What chronic body dysmorphia taught me about happiness


Words by Claudia Weiskopf


This would be easier if I didn’t have a body.

Content warning: This article discusses things that may be triggering for those who have experienced eating disorders 

The idea materialises in my mind like an autumn leaf falling from a tree. It drops into my outstretched palm as if to say, ‘Here I am, and aren’t you silly for not arriving at me earlier?’

An infected tree does not keep its limbs. If my body is the problem, then not having one would solve the issue nicely. The idea and I lie on the bathroom floor together, the terrazzo tiles leaving cold teeth marks on my skin.

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Somehow, I always end up here. There’s something deeply therapeutic about a bathroom floor. Most issues can be solved by an hour or two down there. Well, maybe not all issues.

Safe in the floor’s embrace, I allow myself to drift. Let the idea of incorporeality send me away from this body, away from this room. I imagine floating around in the ether as a shining cloud of thought, unbound by the passé laws of gravity.

I envision unzipping my skin like a sweatshirt and shimmying out of it, letting it fall back to the ground with a thump – good riddance – and emerging with sticky butterfly wings, ribs you can see, the power of weightlessness. I become the wind; imperceivable, omnipresent.

Perhaps it would not be easier if I had no body at all. Easier only if I did not fight and struggle with the one I am currently in. Ownership is a peculiar thing, isn’t it? My body. I am it and it is me.

Yet no matter the meditations or mindfulness tutorials, I cannot reconcile the idea of my soul with this lump of bone, this stretched skin. We have never seen eye to eye. We are not sisters, or cousins, or even friends. We are foes.

Though I am soppy and sentimental, this softness does not extend to myself. I weep over clothes that don’t fit anymore, too frayed for even a demotion to a cleaning rag. I drive past the house I grew up in and fight the urge to barge inside, lock myself in my childhood room, peel back the paint and find my beloved fairy wallpaper hiding beneath.

Youth is a hazy summer day, all melting ice creams and adventures. Everything is bright and wonderful and there is no pain. I was not aware of myself then, far less my body. It was just a vehicle for gallivanting, getting from one tree house to the other. I wonder when this all changed.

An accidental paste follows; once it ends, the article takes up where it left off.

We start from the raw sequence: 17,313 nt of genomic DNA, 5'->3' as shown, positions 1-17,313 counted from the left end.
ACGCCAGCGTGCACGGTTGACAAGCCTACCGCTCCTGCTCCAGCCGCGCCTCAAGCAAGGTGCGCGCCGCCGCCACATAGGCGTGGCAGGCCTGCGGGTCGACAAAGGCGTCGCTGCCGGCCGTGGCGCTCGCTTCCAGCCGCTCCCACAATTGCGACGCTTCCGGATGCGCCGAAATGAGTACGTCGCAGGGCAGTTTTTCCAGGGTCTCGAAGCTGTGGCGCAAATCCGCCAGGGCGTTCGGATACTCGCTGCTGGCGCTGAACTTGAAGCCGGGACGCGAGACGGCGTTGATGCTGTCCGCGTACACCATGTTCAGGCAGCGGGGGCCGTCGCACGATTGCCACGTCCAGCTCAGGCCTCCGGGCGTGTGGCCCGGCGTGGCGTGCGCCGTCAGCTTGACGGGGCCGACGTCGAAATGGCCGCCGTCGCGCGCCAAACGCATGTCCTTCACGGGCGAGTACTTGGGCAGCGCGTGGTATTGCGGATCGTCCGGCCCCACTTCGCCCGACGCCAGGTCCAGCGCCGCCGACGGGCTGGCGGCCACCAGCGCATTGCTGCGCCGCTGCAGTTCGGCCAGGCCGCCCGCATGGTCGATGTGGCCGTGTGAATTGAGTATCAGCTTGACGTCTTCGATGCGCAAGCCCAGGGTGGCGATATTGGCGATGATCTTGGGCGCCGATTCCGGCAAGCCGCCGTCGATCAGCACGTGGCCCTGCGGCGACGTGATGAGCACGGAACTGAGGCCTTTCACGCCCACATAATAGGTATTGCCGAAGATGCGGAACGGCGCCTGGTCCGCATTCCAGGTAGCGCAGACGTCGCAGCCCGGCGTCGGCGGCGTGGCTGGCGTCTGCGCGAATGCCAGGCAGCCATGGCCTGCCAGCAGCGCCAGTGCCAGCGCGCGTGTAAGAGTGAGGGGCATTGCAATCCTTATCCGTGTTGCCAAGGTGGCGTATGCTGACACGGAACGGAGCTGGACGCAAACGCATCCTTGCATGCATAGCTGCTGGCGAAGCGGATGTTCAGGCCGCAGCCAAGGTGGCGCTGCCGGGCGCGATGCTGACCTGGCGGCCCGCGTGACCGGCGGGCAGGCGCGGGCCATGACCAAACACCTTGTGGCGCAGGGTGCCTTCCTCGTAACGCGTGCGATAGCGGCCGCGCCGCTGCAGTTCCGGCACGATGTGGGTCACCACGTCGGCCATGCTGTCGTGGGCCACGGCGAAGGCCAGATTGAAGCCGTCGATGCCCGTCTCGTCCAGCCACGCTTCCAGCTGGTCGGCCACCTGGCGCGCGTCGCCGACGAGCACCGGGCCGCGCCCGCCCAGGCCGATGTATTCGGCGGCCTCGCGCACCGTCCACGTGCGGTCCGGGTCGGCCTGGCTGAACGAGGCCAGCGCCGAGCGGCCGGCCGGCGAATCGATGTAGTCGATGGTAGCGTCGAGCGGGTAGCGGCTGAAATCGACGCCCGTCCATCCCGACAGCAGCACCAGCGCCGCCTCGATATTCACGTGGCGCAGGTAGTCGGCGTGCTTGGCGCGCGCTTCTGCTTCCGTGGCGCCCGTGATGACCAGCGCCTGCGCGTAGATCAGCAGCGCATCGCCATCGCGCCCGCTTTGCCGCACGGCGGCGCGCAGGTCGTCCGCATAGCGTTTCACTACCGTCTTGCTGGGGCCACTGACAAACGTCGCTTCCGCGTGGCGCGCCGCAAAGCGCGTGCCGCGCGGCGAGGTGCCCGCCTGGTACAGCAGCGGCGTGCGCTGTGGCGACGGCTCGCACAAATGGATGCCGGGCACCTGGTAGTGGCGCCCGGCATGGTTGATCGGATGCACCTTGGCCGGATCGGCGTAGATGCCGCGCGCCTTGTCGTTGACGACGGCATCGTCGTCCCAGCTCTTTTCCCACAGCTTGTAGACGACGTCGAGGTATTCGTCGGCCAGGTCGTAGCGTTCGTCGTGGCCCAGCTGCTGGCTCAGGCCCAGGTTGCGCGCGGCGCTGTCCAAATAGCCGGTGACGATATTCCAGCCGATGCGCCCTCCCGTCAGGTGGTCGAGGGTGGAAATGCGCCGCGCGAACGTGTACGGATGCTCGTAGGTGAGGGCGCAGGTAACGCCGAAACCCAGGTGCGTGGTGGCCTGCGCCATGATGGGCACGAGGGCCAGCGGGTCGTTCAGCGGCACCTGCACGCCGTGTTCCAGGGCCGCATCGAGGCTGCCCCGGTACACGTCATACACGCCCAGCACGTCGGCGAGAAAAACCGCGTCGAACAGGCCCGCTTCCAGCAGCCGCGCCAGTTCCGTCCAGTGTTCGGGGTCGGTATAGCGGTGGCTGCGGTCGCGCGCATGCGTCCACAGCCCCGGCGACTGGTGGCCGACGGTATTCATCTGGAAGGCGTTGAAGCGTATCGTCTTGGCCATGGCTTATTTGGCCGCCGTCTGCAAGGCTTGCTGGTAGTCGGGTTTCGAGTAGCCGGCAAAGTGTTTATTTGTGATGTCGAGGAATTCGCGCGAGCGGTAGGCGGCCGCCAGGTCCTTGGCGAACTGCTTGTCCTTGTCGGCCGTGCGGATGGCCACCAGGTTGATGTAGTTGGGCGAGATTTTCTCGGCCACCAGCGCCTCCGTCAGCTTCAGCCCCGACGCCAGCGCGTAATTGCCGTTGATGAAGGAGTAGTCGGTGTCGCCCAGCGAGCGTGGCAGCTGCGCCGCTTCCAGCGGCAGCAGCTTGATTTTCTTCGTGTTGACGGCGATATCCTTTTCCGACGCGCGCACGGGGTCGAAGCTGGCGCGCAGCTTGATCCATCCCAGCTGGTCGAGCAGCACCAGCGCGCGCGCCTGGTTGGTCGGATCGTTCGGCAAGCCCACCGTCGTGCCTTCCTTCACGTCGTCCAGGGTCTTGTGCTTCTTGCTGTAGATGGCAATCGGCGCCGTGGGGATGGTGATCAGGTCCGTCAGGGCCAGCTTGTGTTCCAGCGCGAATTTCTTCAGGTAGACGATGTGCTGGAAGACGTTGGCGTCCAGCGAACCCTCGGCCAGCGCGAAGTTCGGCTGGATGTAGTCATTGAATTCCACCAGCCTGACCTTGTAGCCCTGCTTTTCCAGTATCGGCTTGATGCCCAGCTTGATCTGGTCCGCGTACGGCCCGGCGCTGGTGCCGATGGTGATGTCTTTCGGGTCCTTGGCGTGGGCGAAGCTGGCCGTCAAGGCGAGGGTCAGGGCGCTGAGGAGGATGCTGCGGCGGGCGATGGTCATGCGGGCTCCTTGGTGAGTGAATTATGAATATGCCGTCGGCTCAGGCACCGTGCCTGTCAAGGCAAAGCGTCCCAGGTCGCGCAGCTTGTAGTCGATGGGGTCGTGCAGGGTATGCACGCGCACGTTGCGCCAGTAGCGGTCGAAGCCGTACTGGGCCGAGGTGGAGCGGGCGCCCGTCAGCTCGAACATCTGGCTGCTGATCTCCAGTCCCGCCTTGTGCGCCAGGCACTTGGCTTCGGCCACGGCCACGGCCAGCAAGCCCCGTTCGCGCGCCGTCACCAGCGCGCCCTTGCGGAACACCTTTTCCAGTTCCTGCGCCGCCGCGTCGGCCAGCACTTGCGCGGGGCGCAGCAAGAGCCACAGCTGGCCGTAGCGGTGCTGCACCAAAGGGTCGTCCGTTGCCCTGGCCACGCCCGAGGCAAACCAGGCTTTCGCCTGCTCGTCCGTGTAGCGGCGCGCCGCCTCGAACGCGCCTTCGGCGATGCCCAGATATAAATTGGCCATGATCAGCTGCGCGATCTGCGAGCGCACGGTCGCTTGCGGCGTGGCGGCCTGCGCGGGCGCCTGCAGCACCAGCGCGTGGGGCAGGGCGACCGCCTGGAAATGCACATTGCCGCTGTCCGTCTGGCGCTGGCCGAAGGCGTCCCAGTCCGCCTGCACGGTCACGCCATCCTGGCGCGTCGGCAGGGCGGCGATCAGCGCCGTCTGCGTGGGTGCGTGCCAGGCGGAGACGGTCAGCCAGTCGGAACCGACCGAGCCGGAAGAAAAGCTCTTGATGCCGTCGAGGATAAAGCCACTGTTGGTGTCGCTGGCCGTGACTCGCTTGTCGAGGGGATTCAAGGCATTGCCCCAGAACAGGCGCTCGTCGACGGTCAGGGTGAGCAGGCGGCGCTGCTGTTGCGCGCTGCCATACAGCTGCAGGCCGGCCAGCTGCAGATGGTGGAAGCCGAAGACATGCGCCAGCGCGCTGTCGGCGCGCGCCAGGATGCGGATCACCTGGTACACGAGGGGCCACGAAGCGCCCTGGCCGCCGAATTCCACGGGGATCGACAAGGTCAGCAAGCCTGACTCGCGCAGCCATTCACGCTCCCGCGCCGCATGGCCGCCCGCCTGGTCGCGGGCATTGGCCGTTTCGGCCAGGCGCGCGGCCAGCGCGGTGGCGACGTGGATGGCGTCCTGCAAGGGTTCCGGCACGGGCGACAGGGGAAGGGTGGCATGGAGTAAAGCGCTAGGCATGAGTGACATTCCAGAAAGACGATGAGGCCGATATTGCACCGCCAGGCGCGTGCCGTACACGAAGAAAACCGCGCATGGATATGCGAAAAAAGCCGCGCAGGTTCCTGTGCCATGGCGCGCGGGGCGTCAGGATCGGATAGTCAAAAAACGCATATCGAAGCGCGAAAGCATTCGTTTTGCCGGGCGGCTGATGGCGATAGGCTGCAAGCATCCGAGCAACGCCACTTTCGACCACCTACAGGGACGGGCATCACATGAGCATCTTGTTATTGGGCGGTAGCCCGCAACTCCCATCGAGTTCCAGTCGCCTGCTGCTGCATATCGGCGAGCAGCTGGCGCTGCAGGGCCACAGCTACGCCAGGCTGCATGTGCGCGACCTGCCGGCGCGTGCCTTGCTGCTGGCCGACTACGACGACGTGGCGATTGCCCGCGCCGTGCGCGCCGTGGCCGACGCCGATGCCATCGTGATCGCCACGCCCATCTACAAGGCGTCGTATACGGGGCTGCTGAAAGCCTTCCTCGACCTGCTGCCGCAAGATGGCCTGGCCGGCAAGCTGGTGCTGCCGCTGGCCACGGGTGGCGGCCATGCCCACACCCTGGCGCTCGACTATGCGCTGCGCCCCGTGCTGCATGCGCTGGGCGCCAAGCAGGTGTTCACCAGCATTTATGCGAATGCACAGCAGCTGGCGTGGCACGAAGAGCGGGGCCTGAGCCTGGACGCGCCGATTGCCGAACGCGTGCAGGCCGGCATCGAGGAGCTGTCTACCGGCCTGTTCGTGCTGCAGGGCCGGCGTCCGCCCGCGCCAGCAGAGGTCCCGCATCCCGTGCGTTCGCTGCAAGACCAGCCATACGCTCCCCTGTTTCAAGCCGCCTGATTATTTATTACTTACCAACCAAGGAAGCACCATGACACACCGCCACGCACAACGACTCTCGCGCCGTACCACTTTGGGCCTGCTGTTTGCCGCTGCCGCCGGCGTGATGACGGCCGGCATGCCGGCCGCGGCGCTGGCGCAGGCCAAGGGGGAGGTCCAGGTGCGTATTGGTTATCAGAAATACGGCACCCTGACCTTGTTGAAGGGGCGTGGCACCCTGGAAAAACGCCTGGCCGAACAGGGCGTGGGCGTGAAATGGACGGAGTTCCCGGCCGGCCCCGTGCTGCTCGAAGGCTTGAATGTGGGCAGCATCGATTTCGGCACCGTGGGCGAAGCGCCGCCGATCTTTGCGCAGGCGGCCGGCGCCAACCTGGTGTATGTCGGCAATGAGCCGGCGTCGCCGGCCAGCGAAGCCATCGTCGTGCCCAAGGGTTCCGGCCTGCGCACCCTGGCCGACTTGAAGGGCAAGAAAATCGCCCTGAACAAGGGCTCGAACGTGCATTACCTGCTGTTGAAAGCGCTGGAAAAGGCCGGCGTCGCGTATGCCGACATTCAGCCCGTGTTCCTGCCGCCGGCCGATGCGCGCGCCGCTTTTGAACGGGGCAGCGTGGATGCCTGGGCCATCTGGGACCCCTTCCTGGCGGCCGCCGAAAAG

Before the weight loss ads and fashion magazines had me in their grips. Before I understood that boys don’t like chubby girls, but rather girls who float a few feet off the ground, light like a fairy. Before I realised my body was a currency that the media itched to devalue.

Puberty was kind to me in some ways and relentlessly cruel in others. The soft puppy fat of my face has never shifted and my hips, wide even in youth, have careened out. My knees have dimples in them. A friend once told me I have grandma arms, the skin swooping softly away from the muscle like wings. My feet are abnormally large and my hands abnormally small. The least they could do is match.

There are good things, too. I have eyes like the palest New Zealand jade. My skin is olive even in winter. My hair, despite years of bleach and DIY colourants, is shiny and gold-edged in the sun. The inside of my forearms is soft as rabbit’s fur. It’s not all bad.

And yet to me, stuck firmly and irrevocably on Planet Dysmorphia, I am the monster in the cupboard. Somewhere along the way, I was plucked from my bed and dumped unceremoniously here. This foreign world, terrain gnarled and inhospitable, has been my home ever since.

I used to lie awake each night, no more than fourteen years old, and pray to God that I would wake up skinny. I don’t believe in God, didn’t even then, and yet I begged Him with the flagrant desperation of a sinner entering Hell. Maybe I was just begging to be returned home from a planet with no escape hatches, no Earth-bound pods.

There was this girl in my class, her every word to me cruel and glass-sharp, with the most perfect body I’d ever seen. Long tanned limbs and an athletic, almost boyish build. I prayed each night that when I rolled out of bed the next morning, my body would be hers.